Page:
Other telecommunications equipment vendors are also impacted by restrictions on Chinese firms. In the 4G era, telecommunications companies tended to become locked into their vendors. A lack of interoperability between equipment meant that telecom firms would typically pick a single company to build out their network in a region, and then not be able to switch or easily add equipment from other firms. The market for radio access network (RAN) equipment in particular became a kind of oligopoly.
The network architectures enabled by the switch to 5G, however, creates opportunities for vendors to compete across the supply chain. The move to Open RAN, for example, is helping to promote standardized interfaces in 5G radio access networks that will let operators source radio components and software from a wider array of smaller vendors. The restrictions on Huawei and ZTE provides an opportunity for other vendors to take advantage of this to expand their presence in markets that in the past may have been dominated by Chinese technologies. Although there are still some challenges like ensuring service reliability for large-scale networks, the ORAN concept has already been successfully deployed by companies like NTT Docomo and RAKUTEN mobile in Japan.
Finally, these policies also have effects on other nations. One major impact is on national security. Secure and trusted communications networks are needed for nations to feel comfortable transmitting sensitive intelligence information to one another. When certain countries take steps to keep untrusted vendors out of their networks, they are improving security outcomes for their military and intelligence partners. Another impact on nations is the way that restrictions on Chinese companies’ expansion can help reduce Chinese influence in nations around the world. This is one reason the U.S. Department of State began its clean network program to encourage other nations to invest in building trusted networks.
For these reasons, some countries such as Australia, Japan, and New Zealand have taken actions similar to the United States’ from the beginning. On the other hand, European nations have been more skeptical of hardline policies against China. Many European countries initially stated that there was a lack of clear evidence that Chinese companies posed security risks, and resisted calls to replace Chinese equipment due to how expensive it would be to replace the Huawei and ZTE gear already in use by European carriers. However, the situation has gradually changed as more information about the security risks of Chinese equipment has been shared, and as concerns have mounted over the Chinese response to Covid-19. In July 2020, the UK government announced that Huawei must be removed from UK 5G networks by 2027. Moreover, they recently introduced a new telecom security law to strengthen regulation for excluding Huawei. On October 20, Sweden announced that only carriers who use Huawei and ZTE's equipment would be excluded from 5G spectrum auctions, though this has been paused pending an appeal from Huawei. Also in October, the Italian government vetoed a 5G deal between Italy's telecommunication company, Fastweb, and Huawei.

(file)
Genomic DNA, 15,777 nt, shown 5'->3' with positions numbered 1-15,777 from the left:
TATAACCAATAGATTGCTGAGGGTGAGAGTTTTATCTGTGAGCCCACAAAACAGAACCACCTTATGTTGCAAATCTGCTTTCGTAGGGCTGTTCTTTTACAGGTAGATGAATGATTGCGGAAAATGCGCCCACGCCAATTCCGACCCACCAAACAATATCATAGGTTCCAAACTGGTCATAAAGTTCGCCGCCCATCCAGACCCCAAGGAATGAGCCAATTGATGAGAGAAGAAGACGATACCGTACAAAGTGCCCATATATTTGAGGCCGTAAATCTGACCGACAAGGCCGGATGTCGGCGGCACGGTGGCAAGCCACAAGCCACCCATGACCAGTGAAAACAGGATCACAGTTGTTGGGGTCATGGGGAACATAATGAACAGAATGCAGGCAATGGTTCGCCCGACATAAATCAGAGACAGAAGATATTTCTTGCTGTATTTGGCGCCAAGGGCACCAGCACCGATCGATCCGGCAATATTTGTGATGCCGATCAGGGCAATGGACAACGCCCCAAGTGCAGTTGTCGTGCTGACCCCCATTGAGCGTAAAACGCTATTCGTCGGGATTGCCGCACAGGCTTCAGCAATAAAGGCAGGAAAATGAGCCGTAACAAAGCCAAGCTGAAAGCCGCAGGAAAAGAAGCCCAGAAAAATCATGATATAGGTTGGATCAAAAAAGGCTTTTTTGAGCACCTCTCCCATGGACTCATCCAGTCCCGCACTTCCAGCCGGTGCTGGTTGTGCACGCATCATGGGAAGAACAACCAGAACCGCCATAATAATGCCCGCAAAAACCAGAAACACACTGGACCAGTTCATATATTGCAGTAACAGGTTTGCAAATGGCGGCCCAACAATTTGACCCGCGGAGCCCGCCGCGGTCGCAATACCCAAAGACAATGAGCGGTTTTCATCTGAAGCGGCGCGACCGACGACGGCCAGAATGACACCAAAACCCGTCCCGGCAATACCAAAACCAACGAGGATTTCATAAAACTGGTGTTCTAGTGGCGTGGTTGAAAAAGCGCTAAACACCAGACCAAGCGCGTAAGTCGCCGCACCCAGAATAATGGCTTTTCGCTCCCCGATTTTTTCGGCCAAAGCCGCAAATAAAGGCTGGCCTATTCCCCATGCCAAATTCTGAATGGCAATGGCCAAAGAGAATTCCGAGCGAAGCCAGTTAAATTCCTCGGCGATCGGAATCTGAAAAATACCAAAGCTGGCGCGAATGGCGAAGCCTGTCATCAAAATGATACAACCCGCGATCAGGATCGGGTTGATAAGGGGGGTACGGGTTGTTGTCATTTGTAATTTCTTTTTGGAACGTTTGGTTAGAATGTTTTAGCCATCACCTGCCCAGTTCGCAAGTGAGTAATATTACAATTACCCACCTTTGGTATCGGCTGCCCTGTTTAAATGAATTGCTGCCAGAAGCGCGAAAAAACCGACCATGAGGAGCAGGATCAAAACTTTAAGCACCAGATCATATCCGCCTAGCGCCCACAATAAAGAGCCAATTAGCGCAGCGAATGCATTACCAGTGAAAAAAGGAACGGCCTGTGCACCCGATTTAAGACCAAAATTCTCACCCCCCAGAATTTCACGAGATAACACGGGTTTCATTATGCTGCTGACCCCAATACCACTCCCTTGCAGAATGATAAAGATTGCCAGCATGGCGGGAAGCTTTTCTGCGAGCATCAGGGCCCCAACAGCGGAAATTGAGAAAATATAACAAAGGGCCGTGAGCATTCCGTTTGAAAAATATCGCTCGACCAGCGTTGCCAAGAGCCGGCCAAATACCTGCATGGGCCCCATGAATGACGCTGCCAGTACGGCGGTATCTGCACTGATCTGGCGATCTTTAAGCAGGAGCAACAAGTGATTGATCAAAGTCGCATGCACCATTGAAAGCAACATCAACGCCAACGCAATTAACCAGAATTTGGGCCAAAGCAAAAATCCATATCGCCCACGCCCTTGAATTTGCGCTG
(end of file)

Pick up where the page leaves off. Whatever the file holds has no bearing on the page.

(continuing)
Another major cause for this shift in the European approach to Huawei and ZTE has been the impact of other U.S. policies restricting Chinese companies’ access to high-end semiconductors and semiconductor manufacturing equipment. Due to these controls, companies like Huawei and ZTE can no longer guarantee that they will be able to continue producing high-end networking gear, making any long-term deals with those companies highly risky. When the UK announced that they would work to remove Huawei from their networks, they explicitly mentioned that one reason for their decision was the U.S. export controls targeting Huawei, which could cause a reconfiguration of Huawei's 5G base stations, which highly depend on US technology. These concerns have been echoed by other experts in Europe, such as Janka Oertel of the European Council on Foreign Relations, who stated that Huawei could only continue their 5G business for a few months with stockpiles they had. However, there are still a large number of countries, such as Brazil, who are still undecided over whether to exclude Chinese companies. For developing countries, this is a particularly difficult decision because of how much they rely on inexpensive Chinese gear and significant financial support from the Chinese government and Chinese financial institutions.